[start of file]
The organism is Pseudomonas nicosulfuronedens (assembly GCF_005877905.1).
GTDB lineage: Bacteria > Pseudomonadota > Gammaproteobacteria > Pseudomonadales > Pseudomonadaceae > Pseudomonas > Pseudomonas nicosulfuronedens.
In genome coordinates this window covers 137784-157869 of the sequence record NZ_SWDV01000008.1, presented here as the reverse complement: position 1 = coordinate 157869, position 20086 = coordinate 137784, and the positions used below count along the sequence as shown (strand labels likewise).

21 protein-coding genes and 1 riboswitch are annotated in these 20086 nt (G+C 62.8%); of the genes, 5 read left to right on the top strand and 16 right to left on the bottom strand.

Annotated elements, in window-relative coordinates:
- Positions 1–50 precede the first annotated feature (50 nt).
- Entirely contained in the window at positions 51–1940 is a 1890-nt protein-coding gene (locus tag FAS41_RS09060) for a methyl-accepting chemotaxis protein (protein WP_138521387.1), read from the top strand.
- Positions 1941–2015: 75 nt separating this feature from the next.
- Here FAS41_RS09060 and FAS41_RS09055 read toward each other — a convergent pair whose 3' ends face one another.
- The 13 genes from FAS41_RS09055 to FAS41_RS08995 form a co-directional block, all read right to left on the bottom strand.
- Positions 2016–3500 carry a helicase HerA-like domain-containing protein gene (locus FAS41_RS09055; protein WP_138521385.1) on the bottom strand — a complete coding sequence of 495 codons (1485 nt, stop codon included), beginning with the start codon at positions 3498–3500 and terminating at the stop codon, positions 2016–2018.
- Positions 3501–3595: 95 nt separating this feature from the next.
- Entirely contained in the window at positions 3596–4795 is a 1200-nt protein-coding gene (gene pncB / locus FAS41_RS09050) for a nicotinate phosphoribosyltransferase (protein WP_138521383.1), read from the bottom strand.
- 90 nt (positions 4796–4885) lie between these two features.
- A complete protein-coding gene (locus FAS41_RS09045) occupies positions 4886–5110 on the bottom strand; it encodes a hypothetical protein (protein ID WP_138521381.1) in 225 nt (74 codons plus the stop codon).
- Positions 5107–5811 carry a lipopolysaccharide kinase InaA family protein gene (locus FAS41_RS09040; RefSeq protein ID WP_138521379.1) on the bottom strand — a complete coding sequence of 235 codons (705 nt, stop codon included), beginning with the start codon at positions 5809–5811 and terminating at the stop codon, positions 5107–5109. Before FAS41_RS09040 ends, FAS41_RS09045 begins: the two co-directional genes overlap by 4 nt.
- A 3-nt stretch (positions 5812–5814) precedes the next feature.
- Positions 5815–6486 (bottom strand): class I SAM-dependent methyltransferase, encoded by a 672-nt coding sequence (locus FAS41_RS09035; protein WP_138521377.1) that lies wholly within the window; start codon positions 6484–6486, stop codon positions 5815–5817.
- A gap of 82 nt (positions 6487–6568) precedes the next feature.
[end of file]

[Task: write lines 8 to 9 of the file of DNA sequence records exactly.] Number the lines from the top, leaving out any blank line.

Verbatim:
- Positions 1941–2015: 75 nt separating this feature from the next.
- Here FAS41_RS09060 and FAS41_RS09055 read toward each other — a convergent pair whose 3' ends face one another.